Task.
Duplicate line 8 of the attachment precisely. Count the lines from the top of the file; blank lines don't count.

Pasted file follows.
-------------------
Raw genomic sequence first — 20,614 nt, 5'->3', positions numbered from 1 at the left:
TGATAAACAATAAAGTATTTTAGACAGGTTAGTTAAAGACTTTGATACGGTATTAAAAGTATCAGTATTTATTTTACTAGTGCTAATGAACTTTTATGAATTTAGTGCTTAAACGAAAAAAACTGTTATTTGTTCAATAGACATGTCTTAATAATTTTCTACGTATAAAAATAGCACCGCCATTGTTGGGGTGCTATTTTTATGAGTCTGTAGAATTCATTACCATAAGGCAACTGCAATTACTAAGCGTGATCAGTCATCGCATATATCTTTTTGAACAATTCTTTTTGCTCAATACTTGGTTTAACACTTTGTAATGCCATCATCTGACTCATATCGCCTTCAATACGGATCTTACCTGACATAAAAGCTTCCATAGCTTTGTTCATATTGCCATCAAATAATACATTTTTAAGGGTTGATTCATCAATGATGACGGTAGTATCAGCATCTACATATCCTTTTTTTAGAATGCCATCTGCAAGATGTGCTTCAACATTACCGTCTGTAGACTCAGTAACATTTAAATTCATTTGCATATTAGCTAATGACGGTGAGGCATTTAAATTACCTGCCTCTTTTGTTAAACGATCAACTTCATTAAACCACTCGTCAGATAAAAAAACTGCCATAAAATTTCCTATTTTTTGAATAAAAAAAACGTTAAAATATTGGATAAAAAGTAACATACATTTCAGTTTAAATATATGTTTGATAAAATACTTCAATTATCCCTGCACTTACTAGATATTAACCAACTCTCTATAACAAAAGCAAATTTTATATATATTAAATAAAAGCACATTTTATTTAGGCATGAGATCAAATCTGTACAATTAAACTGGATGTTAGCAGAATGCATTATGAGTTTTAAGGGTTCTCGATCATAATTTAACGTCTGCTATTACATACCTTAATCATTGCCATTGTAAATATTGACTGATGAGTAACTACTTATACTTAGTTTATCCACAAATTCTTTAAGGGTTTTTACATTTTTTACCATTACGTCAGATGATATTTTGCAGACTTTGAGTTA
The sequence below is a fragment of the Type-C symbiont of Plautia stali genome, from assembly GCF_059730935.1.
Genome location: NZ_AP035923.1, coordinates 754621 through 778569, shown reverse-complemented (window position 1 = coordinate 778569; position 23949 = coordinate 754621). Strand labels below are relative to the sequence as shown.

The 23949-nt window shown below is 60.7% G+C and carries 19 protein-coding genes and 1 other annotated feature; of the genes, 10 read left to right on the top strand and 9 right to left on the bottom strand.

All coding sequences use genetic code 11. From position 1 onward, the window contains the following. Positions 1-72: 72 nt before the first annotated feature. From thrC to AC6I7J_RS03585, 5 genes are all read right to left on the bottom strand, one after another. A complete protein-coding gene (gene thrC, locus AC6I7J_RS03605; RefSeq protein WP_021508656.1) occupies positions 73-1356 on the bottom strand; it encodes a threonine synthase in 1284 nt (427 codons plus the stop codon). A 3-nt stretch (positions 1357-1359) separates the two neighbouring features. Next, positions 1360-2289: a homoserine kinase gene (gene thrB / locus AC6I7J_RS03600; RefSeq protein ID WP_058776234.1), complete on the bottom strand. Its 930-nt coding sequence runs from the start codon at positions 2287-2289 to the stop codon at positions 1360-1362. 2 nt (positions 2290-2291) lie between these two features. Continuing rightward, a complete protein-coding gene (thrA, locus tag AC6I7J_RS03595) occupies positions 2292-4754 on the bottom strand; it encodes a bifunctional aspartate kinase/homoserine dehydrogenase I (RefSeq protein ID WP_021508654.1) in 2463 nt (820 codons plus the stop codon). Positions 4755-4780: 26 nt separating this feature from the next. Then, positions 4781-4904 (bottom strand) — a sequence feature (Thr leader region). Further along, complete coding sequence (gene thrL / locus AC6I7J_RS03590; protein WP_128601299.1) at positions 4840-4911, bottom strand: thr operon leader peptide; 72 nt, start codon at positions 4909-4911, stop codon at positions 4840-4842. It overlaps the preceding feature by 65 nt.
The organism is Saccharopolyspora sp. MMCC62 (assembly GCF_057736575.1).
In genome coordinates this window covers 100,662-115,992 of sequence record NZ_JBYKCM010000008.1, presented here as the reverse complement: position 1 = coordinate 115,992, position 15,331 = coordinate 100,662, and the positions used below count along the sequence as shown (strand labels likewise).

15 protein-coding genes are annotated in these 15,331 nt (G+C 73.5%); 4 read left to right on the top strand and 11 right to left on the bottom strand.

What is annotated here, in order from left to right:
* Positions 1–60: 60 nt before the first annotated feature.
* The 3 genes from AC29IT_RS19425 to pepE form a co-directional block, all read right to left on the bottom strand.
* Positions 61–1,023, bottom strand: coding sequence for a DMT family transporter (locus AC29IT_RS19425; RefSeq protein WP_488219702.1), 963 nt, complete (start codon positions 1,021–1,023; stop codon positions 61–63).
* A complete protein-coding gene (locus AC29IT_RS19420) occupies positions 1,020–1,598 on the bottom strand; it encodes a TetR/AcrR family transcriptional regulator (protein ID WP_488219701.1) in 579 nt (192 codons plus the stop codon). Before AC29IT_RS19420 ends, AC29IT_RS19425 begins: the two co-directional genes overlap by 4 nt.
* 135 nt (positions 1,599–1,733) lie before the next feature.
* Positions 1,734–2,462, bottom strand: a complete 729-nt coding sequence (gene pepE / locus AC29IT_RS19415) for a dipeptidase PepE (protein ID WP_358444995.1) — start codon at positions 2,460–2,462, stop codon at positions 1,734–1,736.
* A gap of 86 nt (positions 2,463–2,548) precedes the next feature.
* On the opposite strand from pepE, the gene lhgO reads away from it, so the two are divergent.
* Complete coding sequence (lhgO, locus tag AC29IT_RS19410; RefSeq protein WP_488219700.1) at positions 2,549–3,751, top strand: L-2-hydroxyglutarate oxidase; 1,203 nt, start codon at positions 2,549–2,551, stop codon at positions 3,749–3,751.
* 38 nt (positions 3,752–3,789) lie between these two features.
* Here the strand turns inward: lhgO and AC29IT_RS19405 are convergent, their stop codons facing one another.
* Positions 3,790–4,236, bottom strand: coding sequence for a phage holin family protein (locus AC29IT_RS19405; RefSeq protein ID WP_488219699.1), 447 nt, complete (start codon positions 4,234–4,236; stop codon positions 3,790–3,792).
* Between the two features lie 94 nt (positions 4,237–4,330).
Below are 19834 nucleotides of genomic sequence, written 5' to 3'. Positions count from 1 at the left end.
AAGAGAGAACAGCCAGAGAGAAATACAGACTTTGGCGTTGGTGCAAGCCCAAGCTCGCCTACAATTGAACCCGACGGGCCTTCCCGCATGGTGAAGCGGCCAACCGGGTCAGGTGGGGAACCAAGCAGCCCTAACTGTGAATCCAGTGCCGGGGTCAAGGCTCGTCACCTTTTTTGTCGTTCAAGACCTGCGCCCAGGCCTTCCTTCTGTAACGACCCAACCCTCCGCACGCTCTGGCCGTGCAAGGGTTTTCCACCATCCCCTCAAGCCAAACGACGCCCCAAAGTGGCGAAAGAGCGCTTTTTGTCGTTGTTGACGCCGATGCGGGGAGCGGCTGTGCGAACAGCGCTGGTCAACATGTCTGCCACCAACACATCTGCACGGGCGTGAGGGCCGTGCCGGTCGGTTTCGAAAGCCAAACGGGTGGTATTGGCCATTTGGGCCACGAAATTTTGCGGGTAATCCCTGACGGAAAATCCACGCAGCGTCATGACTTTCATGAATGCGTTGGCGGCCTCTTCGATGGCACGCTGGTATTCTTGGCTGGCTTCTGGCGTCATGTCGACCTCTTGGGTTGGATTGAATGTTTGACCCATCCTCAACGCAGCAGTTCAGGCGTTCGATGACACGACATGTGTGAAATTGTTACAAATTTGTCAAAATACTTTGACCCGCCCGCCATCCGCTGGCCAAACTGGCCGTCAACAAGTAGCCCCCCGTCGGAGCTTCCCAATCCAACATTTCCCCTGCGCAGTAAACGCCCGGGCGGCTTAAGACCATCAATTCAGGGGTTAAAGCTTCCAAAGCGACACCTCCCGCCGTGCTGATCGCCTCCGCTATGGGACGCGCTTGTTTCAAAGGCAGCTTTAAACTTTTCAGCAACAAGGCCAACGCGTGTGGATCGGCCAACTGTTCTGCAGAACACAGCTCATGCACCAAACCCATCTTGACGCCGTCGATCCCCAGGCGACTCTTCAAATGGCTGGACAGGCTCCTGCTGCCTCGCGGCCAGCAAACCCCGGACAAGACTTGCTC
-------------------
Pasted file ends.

In genome coordinates this window covers 100,662-115,992 of sequence record NZ_JBYKCM010000008.1, presented here as the reverse complement: position 1 = coordinate 115,992, position 15,331 = coordinate 100,662, and the positions used below count along the sequence as shown (strand labels likewise).